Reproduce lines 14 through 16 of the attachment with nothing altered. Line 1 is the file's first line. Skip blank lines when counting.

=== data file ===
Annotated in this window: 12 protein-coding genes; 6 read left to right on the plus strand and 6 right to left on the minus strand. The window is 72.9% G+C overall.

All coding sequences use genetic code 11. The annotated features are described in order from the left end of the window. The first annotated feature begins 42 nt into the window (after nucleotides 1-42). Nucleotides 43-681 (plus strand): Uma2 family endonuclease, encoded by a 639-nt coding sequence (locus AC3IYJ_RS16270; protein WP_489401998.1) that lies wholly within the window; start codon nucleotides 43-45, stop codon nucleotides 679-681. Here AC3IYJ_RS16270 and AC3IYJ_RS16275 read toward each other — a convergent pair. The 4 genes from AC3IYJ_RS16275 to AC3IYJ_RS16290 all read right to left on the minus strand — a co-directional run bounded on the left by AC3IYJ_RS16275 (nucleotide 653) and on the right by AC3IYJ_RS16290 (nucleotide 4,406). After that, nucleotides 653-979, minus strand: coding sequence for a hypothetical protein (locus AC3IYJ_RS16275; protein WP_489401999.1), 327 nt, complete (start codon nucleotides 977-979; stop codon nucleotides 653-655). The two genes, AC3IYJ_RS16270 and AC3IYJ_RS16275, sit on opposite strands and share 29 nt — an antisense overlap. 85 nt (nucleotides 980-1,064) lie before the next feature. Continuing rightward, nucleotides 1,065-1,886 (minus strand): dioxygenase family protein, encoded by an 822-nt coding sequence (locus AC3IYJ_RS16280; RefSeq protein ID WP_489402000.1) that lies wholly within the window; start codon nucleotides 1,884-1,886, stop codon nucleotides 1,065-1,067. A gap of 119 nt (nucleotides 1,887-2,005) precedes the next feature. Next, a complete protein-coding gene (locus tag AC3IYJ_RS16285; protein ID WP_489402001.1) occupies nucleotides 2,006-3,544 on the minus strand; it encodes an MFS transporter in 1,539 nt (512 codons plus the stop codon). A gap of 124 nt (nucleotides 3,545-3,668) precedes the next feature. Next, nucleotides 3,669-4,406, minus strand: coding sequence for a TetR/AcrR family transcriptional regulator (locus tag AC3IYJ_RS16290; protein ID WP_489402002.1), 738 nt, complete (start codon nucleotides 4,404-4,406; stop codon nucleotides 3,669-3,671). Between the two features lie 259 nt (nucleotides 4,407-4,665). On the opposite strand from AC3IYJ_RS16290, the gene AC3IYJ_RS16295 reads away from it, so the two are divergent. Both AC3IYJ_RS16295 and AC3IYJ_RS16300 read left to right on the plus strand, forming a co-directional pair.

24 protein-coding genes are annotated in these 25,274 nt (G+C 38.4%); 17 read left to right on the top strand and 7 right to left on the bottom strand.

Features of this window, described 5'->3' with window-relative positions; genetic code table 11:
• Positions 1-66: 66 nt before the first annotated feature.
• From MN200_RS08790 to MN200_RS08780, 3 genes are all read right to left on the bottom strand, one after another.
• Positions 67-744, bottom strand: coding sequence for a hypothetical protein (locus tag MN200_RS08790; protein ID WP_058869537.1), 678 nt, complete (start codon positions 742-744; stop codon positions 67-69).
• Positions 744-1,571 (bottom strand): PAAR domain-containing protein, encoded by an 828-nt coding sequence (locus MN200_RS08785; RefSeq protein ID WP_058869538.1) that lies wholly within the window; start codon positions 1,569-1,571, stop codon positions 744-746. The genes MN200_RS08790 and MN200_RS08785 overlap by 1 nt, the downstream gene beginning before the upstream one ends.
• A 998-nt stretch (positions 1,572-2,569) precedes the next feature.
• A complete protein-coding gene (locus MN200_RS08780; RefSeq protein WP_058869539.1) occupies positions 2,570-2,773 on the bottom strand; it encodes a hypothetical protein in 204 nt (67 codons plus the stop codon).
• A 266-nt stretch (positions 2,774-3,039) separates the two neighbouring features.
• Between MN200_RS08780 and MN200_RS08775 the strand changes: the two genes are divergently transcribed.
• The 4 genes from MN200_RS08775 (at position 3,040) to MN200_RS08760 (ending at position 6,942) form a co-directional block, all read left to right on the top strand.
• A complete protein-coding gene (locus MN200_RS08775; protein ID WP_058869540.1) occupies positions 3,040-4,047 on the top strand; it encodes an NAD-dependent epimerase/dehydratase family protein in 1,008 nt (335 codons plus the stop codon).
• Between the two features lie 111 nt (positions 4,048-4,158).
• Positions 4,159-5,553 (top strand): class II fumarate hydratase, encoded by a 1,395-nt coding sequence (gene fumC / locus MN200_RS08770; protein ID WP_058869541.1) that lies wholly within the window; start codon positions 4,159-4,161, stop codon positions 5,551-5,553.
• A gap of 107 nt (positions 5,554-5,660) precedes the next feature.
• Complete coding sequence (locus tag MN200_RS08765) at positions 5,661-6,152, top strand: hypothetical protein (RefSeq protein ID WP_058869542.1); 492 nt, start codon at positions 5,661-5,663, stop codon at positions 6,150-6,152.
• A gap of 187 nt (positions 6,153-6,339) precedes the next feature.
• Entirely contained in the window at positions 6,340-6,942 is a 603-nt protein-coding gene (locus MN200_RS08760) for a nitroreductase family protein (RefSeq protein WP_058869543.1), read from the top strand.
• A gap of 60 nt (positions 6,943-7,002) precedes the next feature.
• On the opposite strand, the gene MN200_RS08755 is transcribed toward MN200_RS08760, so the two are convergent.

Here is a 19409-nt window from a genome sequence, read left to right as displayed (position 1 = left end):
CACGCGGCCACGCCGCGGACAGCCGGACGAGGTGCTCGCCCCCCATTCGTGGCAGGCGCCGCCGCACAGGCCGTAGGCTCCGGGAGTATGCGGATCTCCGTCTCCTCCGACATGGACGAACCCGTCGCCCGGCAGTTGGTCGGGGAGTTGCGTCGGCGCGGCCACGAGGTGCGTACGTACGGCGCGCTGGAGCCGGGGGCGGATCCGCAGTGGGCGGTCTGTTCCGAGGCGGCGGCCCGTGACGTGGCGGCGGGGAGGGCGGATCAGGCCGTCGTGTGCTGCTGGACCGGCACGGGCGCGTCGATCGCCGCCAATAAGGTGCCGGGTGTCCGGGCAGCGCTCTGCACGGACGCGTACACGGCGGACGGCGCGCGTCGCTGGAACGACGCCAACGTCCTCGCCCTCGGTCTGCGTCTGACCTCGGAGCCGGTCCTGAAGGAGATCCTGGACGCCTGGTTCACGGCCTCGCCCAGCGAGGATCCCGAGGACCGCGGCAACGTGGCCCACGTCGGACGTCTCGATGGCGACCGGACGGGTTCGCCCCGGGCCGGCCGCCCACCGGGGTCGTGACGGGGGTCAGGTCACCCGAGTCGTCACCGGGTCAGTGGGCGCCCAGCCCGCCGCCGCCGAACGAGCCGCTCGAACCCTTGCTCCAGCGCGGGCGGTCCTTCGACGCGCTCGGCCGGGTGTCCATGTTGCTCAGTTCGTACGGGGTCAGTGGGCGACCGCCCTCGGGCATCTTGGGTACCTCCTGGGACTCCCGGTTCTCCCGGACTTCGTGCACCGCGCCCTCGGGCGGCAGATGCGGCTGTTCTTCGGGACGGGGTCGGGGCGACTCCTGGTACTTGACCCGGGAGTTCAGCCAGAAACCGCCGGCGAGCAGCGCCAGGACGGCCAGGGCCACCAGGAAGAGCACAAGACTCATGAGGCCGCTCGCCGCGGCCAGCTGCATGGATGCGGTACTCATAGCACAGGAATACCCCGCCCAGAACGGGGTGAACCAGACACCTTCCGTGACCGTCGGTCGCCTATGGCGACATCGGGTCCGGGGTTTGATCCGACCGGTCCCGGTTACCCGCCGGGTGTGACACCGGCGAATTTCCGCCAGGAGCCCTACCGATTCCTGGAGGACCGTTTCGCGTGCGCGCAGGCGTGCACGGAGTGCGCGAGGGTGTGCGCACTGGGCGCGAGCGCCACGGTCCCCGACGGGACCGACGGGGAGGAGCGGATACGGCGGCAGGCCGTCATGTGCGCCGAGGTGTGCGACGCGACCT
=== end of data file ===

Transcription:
• A complete protein-coding gene (locus MN200_RS08775; protein ID WP_058869540.1) occupies positions 3,040-4,047 on the top strand; it encodes an NAD-dependent epimerase/dehydratase family protein in 1,008 nt (335 codons plus the stop codon).
• Between the two features lie 111 nt (positions 4,048-4,158).
• Positions 4,159-5,553 (top strand): class II fumarate hydratase, encoded by a 1,395-nt coding sequence (gene fumC / locus MN200_RS08770; protein ID WP_058869541.1) that lies wholly within the window; start codon positions 4,159-4,161, stop codon positions 5,551-5,553.